Southern interim coach Dawson Odums makes sure his players adhere to a rule that’s fairly common in his profession.
You get 24 hours to celebrate a victory, and then it’s time to move on.
By Monday, the raucous celebration that followed Saturday’s 28-21 win at Jackson State had faded, replaced with the still-looming task of turning the Jaguars’ season around.
When they reached the practice field Monday, there was no champagne on ice, no massage therapists or recliners.
Just more up-downs, screaming coaches and sweat.
At 1-2 (1-1 Southwestern Athletic Conference), SU is far from the finished product it hopes to be by season’s end, and Odums knows it will take more than one victory to restore the program to its former glory.
“I don’t think one victory creates that excitement,” he said. “I think our fans were excited we beat Jackson, but it has been (three years) since we’ve won two games in a row. … That’s a challenge for us.”
To break that streak, they’ll have to go through Florida A&M in the Atlanta Classic on Saturday, a team that sits in first place in the Mid-Eastern Athletic Conference and beat Southern 38-33 a year ago.
Still, the outlook is much brighter than it was last week, as the Jaguars sit just half a game behind division leaders Arkansas-Pine Bluff (3-1, 2-1 SWAC). That brings added motivation, but after recent events, SU definitely isn’t getting ahead of itself.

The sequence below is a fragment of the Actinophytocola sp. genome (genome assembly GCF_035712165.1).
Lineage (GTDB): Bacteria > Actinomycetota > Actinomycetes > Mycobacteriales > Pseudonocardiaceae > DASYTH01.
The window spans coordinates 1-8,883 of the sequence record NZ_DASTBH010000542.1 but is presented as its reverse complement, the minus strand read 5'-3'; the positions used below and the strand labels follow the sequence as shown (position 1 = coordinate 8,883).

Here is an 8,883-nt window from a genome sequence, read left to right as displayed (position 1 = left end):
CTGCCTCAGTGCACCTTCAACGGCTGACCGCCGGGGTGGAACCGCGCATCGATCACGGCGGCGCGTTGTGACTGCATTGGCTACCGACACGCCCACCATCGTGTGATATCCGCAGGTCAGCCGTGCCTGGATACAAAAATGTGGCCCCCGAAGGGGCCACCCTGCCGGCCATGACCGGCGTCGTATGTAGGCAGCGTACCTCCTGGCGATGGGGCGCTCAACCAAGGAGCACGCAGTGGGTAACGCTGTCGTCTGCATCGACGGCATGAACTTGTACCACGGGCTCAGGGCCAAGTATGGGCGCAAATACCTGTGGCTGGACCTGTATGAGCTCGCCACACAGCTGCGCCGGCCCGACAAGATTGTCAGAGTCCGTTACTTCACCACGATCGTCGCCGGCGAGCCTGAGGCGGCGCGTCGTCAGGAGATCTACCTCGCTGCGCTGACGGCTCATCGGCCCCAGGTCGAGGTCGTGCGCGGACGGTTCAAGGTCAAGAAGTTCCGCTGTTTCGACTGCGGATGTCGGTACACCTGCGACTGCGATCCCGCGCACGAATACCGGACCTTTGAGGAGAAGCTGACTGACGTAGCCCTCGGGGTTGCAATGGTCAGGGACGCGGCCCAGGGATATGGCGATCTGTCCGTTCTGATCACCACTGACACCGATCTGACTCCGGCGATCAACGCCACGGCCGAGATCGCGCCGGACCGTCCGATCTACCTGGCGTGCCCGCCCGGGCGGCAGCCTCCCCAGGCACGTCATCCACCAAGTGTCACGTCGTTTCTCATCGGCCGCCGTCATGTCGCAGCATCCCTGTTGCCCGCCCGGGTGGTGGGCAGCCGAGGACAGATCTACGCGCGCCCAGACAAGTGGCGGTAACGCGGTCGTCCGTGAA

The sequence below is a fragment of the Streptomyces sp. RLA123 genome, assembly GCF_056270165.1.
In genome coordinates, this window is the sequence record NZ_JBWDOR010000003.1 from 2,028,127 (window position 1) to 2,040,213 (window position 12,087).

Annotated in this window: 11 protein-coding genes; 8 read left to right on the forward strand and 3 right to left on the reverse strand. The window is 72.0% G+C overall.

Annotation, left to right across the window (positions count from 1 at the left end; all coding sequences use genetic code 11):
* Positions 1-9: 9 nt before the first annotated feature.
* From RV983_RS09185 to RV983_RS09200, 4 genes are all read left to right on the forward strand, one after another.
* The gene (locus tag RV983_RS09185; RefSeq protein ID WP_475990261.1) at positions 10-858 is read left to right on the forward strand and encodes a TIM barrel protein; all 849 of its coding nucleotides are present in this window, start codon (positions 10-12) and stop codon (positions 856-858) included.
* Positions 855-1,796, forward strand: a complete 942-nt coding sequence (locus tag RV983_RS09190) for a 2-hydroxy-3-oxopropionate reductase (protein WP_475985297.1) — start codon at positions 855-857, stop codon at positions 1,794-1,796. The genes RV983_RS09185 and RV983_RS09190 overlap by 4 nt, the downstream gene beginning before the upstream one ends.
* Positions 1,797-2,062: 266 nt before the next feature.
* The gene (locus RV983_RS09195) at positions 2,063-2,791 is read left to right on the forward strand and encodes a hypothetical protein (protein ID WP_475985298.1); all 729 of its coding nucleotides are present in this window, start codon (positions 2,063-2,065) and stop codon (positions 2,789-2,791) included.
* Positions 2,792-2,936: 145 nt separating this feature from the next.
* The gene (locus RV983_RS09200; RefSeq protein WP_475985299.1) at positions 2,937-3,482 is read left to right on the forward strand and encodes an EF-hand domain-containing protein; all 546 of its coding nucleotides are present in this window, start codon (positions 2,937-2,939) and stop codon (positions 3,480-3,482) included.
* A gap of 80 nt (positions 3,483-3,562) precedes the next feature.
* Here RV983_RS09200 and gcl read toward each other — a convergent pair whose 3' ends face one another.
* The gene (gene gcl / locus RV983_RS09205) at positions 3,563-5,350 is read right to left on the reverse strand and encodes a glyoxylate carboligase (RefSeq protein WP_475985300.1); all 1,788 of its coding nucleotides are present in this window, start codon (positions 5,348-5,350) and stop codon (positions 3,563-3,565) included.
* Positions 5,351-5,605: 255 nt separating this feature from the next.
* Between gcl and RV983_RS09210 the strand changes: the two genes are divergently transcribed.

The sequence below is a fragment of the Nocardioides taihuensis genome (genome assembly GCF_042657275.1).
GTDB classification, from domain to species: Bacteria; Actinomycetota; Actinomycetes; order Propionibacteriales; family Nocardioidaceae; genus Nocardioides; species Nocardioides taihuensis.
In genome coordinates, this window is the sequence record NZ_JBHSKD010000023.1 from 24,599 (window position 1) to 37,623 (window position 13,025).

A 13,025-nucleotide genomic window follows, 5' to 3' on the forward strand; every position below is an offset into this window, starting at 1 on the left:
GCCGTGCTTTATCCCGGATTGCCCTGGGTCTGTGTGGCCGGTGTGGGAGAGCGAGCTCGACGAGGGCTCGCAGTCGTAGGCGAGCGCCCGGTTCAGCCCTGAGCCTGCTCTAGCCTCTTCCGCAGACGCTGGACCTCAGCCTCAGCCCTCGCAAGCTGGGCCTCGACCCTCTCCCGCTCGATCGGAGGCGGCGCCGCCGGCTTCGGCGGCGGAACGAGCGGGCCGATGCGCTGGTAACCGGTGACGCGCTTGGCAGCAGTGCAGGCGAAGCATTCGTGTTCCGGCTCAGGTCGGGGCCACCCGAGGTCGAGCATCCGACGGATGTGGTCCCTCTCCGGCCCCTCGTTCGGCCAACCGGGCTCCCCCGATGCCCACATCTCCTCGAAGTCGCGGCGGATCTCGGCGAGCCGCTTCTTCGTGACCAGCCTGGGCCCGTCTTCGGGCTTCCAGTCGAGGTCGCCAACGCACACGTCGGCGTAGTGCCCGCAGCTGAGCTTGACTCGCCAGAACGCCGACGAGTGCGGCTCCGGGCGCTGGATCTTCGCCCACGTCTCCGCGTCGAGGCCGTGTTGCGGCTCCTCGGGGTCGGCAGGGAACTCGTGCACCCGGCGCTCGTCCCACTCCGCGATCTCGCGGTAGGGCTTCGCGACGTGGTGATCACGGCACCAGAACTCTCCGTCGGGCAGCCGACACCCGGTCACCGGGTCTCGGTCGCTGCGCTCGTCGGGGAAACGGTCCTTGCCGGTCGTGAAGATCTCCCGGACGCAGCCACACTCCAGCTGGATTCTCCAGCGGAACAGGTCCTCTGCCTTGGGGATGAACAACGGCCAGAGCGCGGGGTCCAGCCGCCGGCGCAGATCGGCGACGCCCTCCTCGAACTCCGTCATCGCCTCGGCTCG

“We’re not looking at numbers,” defensive tackle Casey Narcisse said. “All we’re looking at is getting ready for the next game. We’re ready to play.”
That next game against the Rattlers, along with UAPB’s nonconference matchup, ensures the gap at the top of the SEC West won’t get any bigger this weekend.
The Golden Lions will travel to Tennessee State, the nation’s No. 1 team according to Boxtorow’s coaches and media polls that rank historically black colleges and universities.
The Jaguars and Golden Lions will resume their SWAC title quest in two weeks, but until then, Odums is just happy to see his team get on the board.
“We were 0-2, so we wanted to taste victory,” he said. “Even under (former) coach Stump Mitchell, we felt like we had a good football team. We just hadn’t played up to that. I was glad to come out Saturday and show people that we do have a good football team.”
Narcisse called the win “a blessing” — not just for the relief of a victory, but for what it showed about his teammates. He rattled off a list of reasons why he felt they looked like a different unit Saturday compared to the first two games.
“The brotherhood, the work ethic, the enthusiasm, the bonding,” he said.
But of course, there was added pleasure in proving doubters wrong.
“Everybody who was there for practice who didn’t believe, all our critics, we thank them all, because guess what, we’re winning,” Narcisse said.